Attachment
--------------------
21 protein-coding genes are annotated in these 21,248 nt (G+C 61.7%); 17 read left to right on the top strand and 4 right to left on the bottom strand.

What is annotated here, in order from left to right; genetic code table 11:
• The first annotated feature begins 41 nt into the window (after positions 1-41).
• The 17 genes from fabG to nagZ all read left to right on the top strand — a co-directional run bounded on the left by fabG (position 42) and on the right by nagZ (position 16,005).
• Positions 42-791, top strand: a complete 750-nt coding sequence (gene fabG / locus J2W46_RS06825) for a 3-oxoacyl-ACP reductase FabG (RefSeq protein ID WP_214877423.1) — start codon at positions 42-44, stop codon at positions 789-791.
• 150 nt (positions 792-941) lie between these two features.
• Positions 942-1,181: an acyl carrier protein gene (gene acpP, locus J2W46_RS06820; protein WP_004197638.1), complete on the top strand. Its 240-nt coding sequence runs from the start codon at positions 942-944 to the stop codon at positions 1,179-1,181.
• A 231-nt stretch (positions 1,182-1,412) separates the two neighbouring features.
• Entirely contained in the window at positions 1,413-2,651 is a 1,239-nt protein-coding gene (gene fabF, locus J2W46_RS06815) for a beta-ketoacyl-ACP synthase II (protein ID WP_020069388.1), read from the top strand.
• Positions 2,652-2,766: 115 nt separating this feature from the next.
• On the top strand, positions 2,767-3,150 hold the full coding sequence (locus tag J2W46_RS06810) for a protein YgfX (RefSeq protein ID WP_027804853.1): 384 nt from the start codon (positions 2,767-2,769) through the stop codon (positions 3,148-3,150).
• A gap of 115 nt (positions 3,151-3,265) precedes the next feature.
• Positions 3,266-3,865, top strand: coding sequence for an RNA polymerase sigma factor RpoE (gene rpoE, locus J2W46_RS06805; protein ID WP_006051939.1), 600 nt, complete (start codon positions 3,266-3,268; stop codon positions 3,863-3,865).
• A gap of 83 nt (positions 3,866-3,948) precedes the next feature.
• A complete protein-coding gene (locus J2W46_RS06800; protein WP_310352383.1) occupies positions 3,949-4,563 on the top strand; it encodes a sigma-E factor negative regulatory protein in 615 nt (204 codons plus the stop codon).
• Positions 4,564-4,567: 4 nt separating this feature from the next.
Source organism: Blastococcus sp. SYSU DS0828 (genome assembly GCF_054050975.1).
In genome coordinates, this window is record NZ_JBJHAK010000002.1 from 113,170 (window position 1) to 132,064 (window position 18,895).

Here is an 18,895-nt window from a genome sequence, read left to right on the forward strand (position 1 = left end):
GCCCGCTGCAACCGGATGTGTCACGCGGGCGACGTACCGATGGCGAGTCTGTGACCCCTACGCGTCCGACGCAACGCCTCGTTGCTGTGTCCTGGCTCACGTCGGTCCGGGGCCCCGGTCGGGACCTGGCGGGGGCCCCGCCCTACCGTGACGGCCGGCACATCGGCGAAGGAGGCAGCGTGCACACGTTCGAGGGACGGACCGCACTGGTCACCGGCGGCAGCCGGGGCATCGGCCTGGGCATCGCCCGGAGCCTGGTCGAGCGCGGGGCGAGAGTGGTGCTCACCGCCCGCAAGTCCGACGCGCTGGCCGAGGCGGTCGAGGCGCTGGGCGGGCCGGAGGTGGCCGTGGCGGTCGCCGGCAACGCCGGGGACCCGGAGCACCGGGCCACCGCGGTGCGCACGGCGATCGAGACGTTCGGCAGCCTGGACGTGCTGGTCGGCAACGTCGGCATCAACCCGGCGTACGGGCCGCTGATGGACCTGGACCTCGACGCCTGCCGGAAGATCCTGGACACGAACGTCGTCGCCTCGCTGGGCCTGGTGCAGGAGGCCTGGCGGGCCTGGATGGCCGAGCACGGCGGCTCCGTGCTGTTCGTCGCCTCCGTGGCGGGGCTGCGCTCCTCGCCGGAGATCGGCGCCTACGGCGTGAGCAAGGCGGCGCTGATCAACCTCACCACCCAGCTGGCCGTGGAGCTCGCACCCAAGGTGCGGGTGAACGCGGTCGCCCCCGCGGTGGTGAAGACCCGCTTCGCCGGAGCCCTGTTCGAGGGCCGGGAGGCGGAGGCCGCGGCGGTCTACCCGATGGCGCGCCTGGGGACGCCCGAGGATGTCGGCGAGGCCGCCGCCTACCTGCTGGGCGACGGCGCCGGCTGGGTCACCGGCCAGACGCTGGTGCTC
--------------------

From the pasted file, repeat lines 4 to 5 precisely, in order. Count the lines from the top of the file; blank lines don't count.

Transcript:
• The 17 genes from fabG to nagZ all read left to right on the top strand — a co-directional run bounded on the left by fabG (position 42) and on the right by nagZ (position 16,005).
• Positions 42-791, top strand: a complete 750-nt coding sequence (gene fabG / locus J2W46_RS06825) for a 3-oxoacyl-ACP reductase FabG (RefSeq protein ID WP_214877423.1) — start codon at positions 42-44, stop codon at positions 789-791.